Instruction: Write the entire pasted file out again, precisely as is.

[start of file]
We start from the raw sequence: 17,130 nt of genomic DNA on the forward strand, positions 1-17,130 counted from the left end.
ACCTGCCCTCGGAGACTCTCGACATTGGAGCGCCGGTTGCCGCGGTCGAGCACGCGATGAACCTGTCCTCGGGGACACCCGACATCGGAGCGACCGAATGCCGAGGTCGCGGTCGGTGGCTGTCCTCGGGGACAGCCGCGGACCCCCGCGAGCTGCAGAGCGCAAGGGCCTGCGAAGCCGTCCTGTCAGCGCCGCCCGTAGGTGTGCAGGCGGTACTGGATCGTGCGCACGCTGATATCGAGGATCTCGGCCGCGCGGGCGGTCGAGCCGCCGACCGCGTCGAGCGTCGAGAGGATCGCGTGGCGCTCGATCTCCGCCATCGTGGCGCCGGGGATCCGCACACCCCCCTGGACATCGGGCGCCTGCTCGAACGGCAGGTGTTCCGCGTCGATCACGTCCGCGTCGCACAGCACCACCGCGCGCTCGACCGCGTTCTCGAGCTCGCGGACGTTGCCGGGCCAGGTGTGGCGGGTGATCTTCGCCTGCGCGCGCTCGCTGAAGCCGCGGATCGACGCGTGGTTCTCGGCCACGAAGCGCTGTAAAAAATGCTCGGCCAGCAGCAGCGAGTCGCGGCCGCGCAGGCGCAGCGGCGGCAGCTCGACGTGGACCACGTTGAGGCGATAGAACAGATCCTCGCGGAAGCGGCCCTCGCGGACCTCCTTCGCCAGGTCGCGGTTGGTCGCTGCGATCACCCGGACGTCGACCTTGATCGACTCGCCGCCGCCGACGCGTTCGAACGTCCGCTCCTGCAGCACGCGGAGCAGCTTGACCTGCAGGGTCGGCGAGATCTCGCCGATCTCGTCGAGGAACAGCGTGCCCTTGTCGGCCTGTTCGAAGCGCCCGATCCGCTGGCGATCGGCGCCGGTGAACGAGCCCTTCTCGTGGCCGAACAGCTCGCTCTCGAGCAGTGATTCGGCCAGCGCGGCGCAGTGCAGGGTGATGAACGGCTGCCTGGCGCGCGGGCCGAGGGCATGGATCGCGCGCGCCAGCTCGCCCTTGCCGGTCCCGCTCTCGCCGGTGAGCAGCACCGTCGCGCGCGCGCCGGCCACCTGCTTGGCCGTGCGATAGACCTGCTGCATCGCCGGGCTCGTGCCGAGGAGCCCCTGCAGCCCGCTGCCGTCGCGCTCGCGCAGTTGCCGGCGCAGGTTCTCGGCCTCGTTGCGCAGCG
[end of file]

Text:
We start from the raw sequence: 17,130 nt of genomic DNA on the forward strand, positions 1-17,130 counted from the left end.
ACCTGCCCTCGGAGACTCTCGACATTGGAGCGCCGGTTGCCGCGGTCGAGCACGCGATGAACCTGTCCTCGGGGACACCCGACATCGGAGCGACCGAATGCCGAGGTCGCGGTCGGTGGCTGTCCTCGGGGACAGCCGCGGACCCCCGCGAGCTGCAGAGCGCAAGGGCCTGCGAAGCCGTCCTGTCAGCGCCGCCCGTAGGTGTGCAGGCGGTACTGGATCGTGCGCACGCTGATATCGAGGATCTCGGCCGCGCGGGCGGTCGAGCCGCCGACCGCGTCGAGCGTCGAGAGGATCGCGTGGCGCTCGATCTCCGCCATCGTGGCGCCGGGGATCCGCACACCCCCCTGGACATCGGGCGCCTGCTCGAACGGCAGGTGTTCCGCGTCGATCACGTCCGCGTCGCACAGCACCACCGCGCGCTCGACCGCGTTCTCGAGCTCGCGGACGTTGCCGGGCCAGGTGTGGCGGGTGATCTTCGCCTGCGCGCGCTCGCTGAAGCCGCGGATCGACGCGTGGTTCTCGGCCACGAAGCGCTGTAAAAAATGCTCGGCCAGCAGCAGCGAGTCGCGGCCGCGCAGGCGCAGCGGCGGCAGCTCGACGTGGACCACGTTGAGGCGATAGAACAGATCCTCGCGGAAGCGGCCCTCGCGGACCTCCTTCGCCAGGTCGCGGTTGGTCGCTGCGATCACCCGGACGTCGACCTTGATCGACTCGCCGCCGCCGACGCGTTCGAACGTCCGCTCCTGCAGCACGCGGAGCAGCTTGACCTGCAGGGTCGGCGAGATCTCGCCGATCTCGTCGAGGAACAGCGTGCCCTTGTCGGCCTGTTCGAAGCGCCCGATCCGCTGGCGATCGGCGCCGGTGAACGAGCCCTTCTCGTGGCCGAACAGCTCGCTCTCGAGCAGTGATTCGGCCAGCGCGGCGCAGTGCAGGGTGATGAACGGCTGCCTGGCGCGCGGGCCGAGGGCATGGATCGCGCGCGCCAGCTCGCCCTTGCCGGTCCCGCTCTCGCCGGTGAGCAGCACCGTCGCGCGCGCGCCGGCCACCTGCTTGGCCGTGCGATAGACCTGCTGCATCGCCGGGCTCGTGCCGAGGAGCCCCTGCAGCCCGCTGCCGTCGCGCTCGCGCAGTTGCCGGCGCAGGTTCTCGGCCTCGTTGCGCAGCG